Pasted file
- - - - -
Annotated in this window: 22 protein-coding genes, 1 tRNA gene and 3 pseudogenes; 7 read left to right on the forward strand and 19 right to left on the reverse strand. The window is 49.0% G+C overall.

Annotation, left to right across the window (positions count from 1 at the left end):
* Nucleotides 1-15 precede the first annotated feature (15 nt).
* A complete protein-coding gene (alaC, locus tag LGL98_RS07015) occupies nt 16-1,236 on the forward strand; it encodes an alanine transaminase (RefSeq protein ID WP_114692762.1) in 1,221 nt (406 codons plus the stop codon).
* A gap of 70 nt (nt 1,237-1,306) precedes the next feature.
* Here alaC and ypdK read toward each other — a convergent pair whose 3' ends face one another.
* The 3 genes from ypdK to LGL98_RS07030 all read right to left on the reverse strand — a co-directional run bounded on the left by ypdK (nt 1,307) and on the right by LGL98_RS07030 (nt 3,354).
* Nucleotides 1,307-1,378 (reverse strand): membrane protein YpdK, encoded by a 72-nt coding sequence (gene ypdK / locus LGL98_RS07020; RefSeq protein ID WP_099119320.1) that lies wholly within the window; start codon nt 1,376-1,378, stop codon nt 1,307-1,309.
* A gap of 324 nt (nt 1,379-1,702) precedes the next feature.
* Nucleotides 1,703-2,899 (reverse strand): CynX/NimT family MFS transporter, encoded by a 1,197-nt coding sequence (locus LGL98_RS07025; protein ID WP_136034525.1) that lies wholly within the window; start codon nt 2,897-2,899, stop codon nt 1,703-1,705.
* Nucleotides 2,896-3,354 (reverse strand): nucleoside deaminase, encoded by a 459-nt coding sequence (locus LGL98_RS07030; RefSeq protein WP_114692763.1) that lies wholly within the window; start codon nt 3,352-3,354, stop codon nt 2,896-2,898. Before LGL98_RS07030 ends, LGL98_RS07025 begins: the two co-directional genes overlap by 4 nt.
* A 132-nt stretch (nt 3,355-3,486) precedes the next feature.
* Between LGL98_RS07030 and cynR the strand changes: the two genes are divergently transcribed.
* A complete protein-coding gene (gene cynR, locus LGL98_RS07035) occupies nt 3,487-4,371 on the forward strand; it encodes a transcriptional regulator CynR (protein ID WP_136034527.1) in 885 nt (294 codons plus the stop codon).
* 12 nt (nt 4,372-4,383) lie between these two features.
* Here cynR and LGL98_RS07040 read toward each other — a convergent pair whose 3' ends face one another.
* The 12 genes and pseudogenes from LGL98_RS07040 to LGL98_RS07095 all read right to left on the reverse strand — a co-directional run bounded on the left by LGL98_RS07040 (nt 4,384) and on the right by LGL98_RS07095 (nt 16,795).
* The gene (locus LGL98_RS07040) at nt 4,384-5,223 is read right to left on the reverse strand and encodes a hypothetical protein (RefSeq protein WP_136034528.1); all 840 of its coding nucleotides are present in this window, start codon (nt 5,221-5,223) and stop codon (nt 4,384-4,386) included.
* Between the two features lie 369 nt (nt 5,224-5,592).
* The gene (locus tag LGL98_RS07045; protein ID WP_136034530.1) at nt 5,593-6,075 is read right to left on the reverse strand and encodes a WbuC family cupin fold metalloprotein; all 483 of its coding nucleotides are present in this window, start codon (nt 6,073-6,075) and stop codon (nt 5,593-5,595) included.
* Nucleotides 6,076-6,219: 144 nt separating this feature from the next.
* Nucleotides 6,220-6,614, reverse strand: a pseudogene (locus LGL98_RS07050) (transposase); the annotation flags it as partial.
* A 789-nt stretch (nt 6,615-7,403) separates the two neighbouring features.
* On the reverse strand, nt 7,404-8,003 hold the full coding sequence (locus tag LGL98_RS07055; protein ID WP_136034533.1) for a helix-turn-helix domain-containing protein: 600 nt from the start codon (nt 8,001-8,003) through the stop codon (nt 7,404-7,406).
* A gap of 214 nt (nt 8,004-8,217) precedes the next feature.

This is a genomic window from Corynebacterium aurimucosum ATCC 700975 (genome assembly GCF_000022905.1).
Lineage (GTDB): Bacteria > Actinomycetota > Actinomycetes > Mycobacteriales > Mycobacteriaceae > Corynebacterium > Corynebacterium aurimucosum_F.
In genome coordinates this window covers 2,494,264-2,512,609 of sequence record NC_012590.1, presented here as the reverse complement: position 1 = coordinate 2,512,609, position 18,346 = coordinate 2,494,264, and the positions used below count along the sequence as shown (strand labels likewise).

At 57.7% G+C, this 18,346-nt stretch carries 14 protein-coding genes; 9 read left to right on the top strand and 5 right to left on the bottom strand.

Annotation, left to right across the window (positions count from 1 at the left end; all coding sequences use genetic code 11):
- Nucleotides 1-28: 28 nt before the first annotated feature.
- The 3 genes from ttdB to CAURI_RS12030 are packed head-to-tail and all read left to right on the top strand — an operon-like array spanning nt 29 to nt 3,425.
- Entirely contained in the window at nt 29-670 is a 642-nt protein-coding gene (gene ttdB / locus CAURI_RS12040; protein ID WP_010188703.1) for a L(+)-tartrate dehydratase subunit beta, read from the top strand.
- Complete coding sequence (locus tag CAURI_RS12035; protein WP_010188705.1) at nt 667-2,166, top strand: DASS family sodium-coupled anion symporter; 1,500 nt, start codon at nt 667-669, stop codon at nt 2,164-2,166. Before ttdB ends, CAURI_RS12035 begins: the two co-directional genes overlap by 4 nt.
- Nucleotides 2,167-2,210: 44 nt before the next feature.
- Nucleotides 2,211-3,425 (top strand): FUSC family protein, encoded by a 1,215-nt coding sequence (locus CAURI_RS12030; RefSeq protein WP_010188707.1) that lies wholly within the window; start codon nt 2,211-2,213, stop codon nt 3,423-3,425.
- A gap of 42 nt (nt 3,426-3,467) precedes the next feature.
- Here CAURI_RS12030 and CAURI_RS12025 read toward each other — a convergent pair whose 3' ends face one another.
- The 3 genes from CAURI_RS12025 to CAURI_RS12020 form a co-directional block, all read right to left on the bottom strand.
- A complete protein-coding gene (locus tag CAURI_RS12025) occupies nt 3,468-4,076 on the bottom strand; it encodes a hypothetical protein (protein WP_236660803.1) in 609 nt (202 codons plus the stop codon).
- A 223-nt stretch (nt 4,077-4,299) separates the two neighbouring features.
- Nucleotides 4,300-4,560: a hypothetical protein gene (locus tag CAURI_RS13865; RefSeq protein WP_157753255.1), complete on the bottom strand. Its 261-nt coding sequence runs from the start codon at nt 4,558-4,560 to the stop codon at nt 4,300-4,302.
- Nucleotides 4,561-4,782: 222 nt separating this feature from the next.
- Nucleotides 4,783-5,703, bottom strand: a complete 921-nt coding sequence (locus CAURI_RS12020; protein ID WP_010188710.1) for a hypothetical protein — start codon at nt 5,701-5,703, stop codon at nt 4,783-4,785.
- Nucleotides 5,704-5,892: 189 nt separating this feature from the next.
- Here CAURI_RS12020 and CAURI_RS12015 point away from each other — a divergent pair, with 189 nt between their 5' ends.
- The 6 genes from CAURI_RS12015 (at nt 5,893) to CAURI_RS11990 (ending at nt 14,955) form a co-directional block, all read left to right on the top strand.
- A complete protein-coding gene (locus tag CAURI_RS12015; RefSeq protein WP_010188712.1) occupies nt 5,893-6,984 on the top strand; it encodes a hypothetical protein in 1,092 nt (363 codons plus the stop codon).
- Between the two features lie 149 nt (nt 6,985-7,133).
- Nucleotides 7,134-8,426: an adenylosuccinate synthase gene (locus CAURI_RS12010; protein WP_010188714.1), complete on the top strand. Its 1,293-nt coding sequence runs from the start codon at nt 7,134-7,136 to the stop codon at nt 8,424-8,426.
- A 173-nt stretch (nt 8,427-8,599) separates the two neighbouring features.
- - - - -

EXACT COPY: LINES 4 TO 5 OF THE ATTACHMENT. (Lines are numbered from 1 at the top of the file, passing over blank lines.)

* A complete protein-coding gene (alaC, locus tag LGL98_RS07015) occupies nt 16-1,236 on the forward strand; it encodes an alanine transaminase (RefSeq protein ID WP_114692762.1) in 1,221 nt (406 codons plus the stop codon).
* A gap of 70 nt (nt 1,237-1,306) precedes the next feature.